Thursday, October 14, 2010

Little Depressing (goes with the gray skies)

The day her fiancé left, Amanda went walking in the Colonial cemetery off Garden Street. The gravestones were so worn that she could hardly read them. They were melting away into the weedy grass. You are a very dark person, her fiancé had said.

She walked home and sat in her half-empty closet. Her vintage nineteen-fifties wedding dress hung in clear asphyxiating plastic printed “NOT A TOY.”

She took the dress to work. She hooked the hanger onto a grab bar on the T and the dress rustled and swayed. When she got out at Harvard Square, the guy who played guitar near the turnstiles called, “Congratulations.”

Work was at the Garden School, where Amanda taught art, including theatre, puppets, storytelling, drumming, dance, and now fabric painting. She spread the white satin gown on the art-room floor. Two girls glued pink feathers all along the hem. Others brushed the skirt with green and purple. A boy named Nathaniel dipped his hand in red paint and left his little handprint on the bodice as though the dress were an Indian pony. At lunchtime, the principal asked Amanda to step into her office.

You are like living with a dark cloud, Amanda’s fiancé had told her when he left. You’re always sad.

I’m sad now, Amanda had said.

The principal told Amanda that, for an educator, boundaries were an issue. “Your personal life,” said the principal, “is not an appropriate art project for first grade. Your classroom,” said the principal, “is not an appropriate forum for your relationships. Let’s pack up the wedding dress.”

“It’s still wet,” Amanda said.

Her mother could not believe it. She had just sent out all the invitations. Her father swore he’d kill the son of a bitch. They both asked how this could have happened, but they remembered that they had had doubts all along. Her sister Lissa said she could not imagine what Amanda was going through. She must feel so terrible. Was Amanda going to have to write to everyone on the guest list? Like a card or something? She’d have to tell everybody, wouldn’t she?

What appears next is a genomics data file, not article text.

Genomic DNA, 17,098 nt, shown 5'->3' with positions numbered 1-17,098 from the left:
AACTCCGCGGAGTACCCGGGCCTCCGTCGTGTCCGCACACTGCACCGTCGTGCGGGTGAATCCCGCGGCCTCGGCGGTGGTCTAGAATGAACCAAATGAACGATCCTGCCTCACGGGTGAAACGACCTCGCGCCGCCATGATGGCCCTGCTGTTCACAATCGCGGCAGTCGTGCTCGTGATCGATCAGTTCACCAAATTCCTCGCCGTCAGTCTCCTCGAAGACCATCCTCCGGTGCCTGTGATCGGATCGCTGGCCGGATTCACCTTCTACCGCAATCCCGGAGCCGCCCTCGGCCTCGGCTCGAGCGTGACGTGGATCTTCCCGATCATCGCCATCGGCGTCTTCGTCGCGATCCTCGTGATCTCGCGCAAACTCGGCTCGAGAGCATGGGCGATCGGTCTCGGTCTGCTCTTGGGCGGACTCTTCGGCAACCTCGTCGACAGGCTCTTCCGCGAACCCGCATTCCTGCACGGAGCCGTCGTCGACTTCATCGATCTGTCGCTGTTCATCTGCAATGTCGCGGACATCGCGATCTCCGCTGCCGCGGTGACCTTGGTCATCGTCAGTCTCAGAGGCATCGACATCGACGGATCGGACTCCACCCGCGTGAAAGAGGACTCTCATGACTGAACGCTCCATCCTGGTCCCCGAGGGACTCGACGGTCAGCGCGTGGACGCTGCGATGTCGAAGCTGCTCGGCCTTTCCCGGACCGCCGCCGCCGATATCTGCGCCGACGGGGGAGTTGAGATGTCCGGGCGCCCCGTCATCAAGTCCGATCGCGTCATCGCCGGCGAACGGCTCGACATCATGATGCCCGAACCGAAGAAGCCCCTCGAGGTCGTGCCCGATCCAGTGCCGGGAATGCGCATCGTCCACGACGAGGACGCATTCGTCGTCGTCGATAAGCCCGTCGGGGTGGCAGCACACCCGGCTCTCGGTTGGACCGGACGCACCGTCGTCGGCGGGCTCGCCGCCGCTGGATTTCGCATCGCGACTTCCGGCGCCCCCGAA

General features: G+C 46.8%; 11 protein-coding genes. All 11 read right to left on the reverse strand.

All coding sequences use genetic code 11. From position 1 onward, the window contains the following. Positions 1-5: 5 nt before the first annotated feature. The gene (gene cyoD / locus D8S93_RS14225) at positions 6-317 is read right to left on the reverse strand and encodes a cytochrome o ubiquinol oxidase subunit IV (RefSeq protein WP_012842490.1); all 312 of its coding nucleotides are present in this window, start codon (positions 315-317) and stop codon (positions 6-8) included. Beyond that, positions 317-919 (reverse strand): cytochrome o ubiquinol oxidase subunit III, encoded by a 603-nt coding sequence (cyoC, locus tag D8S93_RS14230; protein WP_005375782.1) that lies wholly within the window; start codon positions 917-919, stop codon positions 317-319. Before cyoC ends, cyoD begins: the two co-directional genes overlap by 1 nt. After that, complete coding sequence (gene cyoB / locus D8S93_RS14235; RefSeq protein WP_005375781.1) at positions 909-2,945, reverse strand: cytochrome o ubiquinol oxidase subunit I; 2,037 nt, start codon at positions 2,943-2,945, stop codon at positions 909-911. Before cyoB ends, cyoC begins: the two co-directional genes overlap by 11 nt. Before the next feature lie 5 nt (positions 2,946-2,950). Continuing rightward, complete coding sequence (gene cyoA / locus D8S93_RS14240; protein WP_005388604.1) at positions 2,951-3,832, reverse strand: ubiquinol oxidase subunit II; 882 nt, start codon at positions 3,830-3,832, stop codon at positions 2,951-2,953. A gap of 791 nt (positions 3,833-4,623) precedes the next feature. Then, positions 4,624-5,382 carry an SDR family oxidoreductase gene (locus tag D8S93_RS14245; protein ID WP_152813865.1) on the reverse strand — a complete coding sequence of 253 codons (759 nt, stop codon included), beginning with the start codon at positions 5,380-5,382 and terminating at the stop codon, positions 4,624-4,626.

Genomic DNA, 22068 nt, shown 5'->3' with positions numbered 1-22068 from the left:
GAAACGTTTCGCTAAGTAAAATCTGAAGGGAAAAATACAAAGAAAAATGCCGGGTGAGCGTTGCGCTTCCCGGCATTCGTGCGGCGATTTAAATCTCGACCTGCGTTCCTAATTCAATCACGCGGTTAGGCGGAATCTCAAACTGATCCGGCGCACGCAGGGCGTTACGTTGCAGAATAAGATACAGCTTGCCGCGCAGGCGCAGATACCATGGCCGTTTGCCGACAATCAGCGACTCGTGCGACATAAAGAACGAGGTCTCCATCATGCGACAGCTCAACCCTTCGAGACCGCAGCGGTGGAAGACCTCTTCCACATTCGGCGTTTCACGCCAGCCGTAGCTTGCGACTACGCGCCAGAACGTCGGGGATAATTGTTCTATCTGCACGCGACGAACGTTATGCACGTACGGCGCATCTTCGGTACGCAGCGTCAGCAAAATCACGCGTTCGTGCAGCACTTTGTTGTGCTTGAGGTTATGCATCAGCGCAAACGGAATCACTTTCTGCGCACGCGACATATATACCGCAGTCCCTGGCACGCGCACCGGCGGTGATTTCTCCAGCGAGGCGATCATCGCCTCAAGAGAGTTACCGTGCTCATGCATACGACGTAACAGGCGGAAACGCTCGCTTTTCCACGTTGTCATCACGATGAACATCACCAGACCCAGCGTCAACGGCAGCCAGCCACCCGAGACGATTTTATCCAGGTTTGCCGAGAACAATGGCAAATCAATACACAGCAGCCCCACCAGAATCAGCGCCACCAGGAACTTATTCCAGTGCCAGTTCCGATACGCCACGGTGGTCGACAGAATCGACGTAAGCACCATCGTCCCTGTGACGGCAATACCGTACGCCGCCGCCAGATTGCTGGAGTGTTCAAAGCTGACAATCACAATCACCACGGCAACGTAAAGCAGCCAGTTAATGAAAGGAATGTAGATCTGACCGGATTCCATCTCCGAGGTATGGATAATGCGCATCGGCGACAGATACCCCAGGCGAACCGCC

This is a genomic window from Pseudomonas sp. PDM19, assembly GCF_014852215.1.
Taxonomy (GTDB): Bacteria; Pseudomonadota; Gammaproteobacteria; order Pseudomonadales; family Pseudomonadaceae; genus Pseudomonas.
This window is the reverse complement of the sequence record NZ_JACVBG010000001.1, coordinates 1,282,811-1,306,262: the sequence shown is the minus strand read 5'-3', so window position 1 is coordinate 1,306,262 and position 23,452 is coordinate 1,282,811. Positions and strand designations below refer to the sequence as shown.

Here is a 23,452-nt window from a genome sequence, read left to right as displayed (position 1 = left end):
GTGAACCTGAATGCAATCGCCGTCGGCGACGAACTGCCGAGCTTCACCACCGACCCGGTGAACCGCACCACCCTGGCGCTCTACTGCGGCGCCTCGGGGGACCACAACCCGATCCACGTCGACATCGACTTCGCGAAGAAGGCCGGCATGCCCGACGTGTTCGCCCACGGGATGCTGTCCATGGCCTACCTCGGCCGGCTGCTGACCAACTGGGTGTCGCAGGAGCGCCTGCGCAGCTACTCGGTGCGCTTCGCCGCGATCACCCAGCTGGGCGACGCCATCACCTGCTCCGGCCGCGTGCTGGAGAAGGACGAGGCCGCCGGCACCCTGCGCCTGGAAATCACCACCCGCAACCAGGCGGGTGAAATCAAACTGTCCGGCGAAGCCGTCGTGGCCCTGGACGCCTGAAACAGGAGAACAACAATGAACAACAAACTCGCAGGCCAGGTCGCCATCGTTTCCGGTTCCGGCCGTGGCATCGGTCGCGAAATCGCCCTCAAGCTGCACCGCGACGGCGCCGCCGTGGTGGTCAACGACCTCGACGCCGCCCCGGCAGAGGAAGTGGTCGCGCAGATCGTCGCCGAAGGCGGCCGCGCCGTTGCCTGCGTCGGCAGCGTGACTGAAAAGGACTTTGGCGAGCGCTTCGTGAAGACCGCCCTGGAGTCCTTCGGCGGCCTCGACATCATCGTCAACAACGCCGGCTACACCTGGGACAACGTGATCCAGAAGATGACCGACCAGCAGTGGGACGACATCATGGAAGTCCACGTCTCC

I waited all this time because I didn’t want to hurt you, Amanda’s fiancé had said.

After school, she went for a drink with the old blond gym teacher, Patsy. They went to a bar called Cambridge Common and ordered gin-and-tonics. Patsy said, “Eventually, you’re going to realize that this is a blessing in disguise.”

“We had too many differences,” said Amanda.

Patsy lifted her glass. “There you go.”

“For example, I loved him and he didn’t love me.”

“Don’t be surprised,” said Patsy, “if he immediately marries someone else. Guys like that immediately marry someone else.”

“Why?” Amanda asked.

Patsy sighed. “If I knew that, I’d be teaching at Harvard, not teaching the professors’ kids.”

Amanda tried writing a card or something. She wrote that she and her fiancé had decided not to marry. Then she wrote that her fiancé had decided not to marry her. She said that she was sorry for any inconvenience. She added that she would appreciate gifts anyway.

Her parents told her not to send the card. They said that they were coming up for a week. She said that they couldn’t come, because she was painting her apartment. She did not paint the apartment.
— Allegra Goodman, “La Vita Nuova,“ The New Yorker (via bblove)

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